(Outside the Oral Hearings at the Nuremore Hotel, Carrickmacross prior to presenting the SF submission were L-R Cllr. Noel Keelan, mise, Caoimhghín Ó Caoláin TD, Simon Allen and Cllr. Jackie Crowe)
I was incredibly proud of the Sinn Féin presentation. It was professional, well researched and based of scientific fact. I hope it has made an impact.
I would like to say that we stole the show at yesterdays hearings. However, that honour belongs to Jim McNally, a resident along the route of the proposed interconnector. Jim made a passionate and detailed case against the project. Put simply he was outstanding - Maith Thú Jim!
It is important to acknowledge the huge community effort that has been invested against the plans of EirGrid and NIE throughout the five affected counties. The companies seriously underestimated the level of opposition they would encounter. At often huge personal cost, financial and otherwise, community representatives have challenged and matched the unlimited resources of the state's apparatus. We can only hope that An Bord Pleanála will do the right thing from a planning perspective and reject EirGrid's flawed planning application.
One way or another, the communities involved can be assured of the full support of Sinn Fein - the only party to have adopted, as policy, the position that all such electricity networks should be undergrounded.
My remarks to the oral hearing:
I wish to begin by thanking the inspector and the board for affording my party colleagues and I the opportunity to address this oral hearing.
I wish to also record my party’s view once again that developments such as this that will, one way or another, have a significant developmental impact on any county, should be subject to the planning process in that particular county. In this case Counties Monaghan, Meath and Cavan will be, in Sinn Féin’s view, subjected to development which will have a significant negative impact across an array of barometers that have been outlined in our submission and those of other organisations. Therefore I want to reiterate our opposition to the Strategic Infrastructure Act.
Nevertheless we are where we are and I am hopeful that An Bord Pleanála will accept the overwhelming arguments that have been articulated by united communities along the entire route of this proposed development, in opposition to the erection of overhead high voltage power lines and associated pylons.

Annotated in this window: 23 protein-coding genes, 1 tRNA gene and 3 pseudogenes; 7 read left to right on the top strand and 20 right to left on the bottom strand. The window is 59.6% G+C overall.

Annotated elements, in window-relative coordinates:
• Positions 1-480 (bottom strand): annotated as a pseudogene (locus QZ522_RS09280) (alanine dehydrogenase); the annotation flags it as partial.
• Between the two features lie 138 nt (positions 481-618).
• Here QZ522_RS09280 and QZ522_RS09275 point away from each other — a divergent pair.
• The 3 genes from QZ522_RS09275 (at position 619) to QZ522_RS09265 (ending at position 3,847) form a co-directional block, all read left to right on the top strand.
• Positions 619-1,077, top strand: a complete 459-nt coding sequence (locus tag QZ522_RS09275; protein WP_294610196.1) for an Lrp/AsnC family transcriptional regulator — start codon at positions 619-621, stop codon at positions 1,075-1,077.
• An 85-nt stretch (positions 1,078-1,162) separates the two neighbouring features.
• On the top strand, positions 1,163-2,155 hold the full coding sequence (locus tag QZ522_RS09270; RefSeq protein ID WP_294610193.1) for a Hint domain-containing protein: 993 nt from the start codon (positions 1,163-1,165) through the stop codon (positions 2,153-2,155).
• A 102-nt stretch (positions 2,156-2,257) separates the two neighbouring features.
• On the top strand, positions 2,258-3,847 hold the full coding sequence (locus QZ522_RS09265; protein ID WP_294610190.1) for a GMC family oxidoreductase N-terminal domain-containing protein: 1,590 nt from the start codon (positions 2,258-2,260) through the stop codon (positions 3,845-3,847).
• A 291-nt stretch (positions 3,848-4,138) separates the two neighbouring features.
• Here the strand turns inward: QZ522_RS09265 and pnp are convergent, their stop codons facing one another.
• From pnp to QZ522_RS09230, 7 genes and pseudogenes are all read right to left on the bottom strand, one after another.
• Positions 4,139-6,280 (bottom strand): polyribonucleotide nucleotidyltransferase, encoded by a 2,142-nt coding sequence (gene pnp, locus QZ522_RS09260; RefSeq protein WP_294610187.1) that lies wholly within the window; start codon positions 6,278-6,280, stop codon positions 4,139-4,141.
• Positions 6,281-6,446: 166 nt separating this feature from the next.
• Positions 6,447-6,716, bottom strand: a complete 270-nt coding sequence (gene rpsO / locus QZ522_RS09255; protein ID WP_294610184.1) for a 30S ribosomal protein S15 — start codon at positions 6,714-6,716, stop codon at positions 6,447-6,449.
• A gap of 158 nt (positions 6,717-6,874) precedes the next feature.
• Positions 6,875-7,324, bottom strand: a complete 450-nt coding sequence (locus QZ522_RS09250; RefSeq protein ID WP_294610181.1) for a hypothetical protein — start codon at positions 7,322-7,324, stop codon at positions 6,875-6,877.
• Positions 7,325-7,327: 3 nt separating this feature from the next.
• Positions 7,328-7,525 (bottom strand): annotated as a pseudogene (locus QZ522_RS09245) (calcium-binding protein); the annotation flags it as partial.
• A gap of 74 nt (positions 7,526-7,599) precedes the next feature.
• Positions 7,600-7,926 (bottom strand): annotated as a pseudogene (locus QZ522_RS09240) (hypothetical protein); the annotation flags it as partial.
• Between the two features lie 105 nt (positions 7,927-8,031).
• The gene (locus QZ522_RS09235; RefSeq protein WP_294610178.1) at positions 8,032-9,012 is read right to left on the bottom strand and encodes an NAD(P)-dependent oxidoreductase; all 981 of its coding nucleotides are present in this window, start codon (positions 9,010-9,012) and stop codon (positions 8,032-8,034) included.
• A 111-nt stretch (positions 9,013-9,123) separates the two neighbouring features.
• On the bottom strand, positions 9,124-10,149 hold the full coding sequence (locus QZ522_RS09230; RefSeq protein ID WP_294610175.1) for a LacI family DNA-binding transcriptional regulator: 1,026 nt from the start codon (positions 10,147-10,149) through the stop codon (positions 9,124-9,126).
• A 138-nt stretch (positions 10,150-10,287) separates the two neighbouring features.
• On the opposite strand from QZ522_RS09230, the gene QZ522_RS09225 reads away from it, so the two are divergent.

From June 2008 until June 2009 I had the honour of being the Mayor of County Monaghan. In that capacity I visited almost every community in this county at one point or another. I can tell this forum, without fear of contradiction, that there is no issue that unites the people of Monaghan more than this. This is particularly the case in the South and Mid Monaghan areas that would be most directly impacted upon if An Bord Pleanála were to grant planning permission based on EirGrid’s current application.
A question of democracy has arisen. Monaghan County Council has unanimously adopted numerous motions in opposition to this application and in favour of the underground option for the inter-connector; so too has every municipal authority in the county; likewise every Oireachtas member from this constituency has issued statements in support of the local communities. Therefore the question must be asked; can and will An Bord Pleanála override the entire democratically elected opinion from any given county simply on an interpretation of government policy which in my mind, based on the statements of government Oireachtas members locally, is vague to say the least on the issue of underground versus overhead development of electricity networks.
I would like to deal broadly with the potential Environmental Impact of the proposed development.
The EIS presented by EirGrid has been described as containing ‘limited information’ by senior Monaghan County Council planners on matters of such importance as justification for the chosen route of the inter-connector. If the EIS fails to satisfy senior planners with regard to such a central matter then how can it possibly satisfy local communities with regard to wider Environmental concerns?
It is Sinn Féin’s contention that this application contravenes vital aspects of the County Development Plans of the three affected counties in this state. I want to refer to elements included in the Monaghan County Development Plan because that is the one that I am familiar with.
Policy ENV 2 of the Monaghan County Development Plan states that it shall be a priority of the Planning Process to “Protect the landscapes and natural environments of the county by ensuring that any new developments in designated sensitive rural landscapes do not detrimentally impact on the character, integrity, distinctiveness or scenic value of the area”.